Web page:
Patients who do not achieve sustained viral remission (SVR) after completing direct-acting antiviral treatment for hepatitis C virus (HCV) infection experience worsening health-related quality of life (HRQoL), according to a registry study.
Earlier studies have demonstrated improvements in HRQoL and other patient-related outcomes during antiviral therapy for HCV and after achieving SVR. It has remained unclear how these outcomes change in patients who do not achieve SVR.
Dr. Zobair M. Younossi from Inova Fairfax Hospital, in Falls Church, Virginia, and colleagues used data from 242 patients with HCV who completed treatment in clinical trials and did not achieve SVR and who were enrolled in a long-term registry to assess long-term trends in HRQoL.
Before beginning treatment, these patients had HRQoL scores similar to those of the general U.S. population. By the end of treatment, mean scores had deteriorated by an average 3.4 to 6.2 points on a 0-100 scale (P<0.05) in five of the eight domains of SF-36, the instrument used to assess HRQoL, as had the mental component summary score.
At the time of registry enrollment, all but one domain score (general health) had returned to pretreatment baseline levels, the researchers report in Clinical Infectious Diseases, online April 5.
No HRQoL score improved relative to the pretreatment level or the registry baseline level during registry participation. By registry week 12, there were significant decreases in four domains and in both mental and physical component summary scores compared with pretreatment and in two domains compared with registry baseline levels.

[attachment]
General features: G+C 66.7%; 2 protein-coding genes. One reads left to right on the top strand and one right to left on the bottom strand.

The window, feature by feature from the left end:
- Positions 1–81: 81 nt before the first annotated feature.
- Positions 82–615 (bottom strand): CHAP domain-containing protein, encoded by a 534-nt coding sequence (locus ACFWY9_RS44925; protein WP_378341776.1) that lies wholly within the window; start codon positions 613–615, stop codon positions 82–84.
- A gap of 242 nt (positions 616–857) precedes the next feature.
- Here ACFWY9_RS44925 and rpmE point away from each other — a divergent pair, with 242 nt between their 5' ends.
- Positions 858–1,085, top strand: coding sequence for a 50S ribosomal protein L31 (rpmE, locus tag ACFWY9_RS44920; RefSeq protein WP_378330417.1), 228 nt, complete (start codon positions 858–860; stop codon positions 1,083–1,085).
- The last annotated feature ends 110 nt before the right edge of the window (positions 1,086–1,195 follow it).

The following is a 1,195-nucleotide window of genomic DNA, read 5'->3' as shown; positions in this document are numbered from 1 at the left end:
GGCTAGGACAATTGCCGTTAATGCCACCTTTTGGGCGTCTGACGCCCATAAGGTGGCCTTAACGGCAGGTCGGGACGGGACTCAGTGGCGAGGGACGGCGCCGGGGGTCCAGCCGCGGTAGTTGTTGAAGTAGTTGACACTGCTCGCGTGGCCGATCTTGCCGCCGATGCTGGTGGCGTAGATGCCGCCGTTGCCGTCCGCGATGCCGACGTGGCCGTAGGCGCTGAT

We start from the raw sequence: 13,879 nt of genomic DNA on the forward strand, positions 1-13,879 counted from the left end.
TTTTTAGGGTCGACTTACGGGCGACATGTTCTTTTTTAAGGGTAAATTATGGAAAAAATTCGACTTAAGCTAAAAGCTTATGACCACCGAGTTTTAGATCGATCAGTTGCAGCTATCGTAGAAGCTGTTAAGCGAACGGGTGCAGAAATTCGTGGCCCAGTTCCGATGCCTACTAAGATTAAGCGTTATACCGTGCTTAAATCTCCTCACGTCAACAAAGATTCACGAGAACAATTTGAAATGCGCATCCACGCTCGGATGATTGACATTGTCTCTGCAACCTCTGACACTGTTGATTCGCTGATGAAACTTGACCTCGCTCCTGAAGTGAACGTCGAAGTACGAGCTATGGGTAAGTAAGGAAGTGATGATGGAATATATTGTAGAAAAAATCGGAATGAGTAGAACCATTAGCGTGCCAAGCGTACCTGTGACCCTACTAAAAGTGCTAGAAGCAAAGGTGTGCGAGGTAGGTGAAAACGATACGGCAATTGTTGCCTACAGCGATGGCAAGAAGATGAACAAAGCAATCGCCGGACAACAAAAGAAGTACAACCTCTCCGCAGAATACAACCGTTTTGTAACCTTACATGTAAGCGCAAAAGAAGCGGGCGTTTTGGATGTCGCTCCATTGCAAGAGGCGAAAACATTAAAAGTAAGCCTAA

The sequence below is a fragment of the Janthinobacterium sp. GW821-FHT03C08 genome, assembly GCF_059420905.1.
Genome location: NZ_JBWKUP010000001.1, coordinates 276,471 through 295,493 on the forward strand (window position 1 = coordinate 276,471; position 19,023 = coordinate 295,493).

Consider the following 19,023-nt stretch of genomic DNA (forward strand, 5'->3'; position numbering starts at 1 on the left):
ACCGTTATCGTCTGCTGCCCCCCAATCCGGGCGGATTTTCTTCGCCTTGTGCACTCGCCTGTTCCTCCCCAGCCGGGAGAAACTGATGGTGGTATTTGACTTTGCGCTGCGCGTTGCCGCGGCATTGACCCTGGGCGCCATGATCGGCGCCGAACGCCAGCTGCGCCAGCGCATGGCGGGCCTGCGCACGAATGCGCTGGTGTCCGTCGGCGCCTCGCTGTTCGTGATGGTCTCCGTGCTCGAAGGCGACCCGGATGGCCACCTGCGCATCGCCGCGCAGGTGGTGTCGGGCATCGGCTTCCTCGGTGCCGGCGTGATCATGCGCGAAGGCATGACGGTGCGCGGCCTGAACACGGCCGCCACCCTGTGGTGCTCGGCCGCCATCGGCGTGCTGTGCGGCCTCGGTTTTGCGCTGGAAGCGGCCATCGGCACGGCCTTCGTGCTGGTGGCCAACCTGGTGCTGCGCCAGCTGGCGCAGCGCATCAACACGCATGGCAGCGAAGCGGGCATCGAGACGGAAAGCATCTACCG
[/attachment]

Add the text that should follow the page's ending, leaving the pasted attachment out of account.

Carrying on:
There were similar decreases at weeks 24, 36, 48 and 96.
Decreases in HRQoL tended to be more pronounced in patients with cirrhosis, in patients with a pretreatment history of depression, and in patients who experienced disease progression or developed hepatocellular carcinoma while on registry.
“Retreatment of these patients will be important not only to improve their clinical outcomes but also their quality of life,” the researchers conclude.
Dr. Mamta K. Jain from UT Southwestern Medical Center, in Dallas, who has studied hepatitis-C treatment, told Reuters Health by email, “It seems that those who receive one course of HCV treatment suffer emotionally and mentally if they fail to achieve SVR. We, as providers, know that there is risk of liver disease progression, but our patients may actually experience increased fear or anxiety if the treatment did not achieve a cure.”
“Our patients have been told that achieving a cure is critical to preventing complications of their liver disease,” she said. “This study provides additional impetus that we need to consider retreatment not just because of the clinical impact of having a cure has on the liver but because of the emotional impact of achieving a cure provides for the patient.”
Dr. Jain, who was not involved in the work, added, “Insurance companies who deny retreatment for those with hepatitis C are causing both physical and emotional harm to those with HCV.”
Dr. Younossi did not respond to a request for comments.
Clin Infect Dis 2019.
By Will Boggs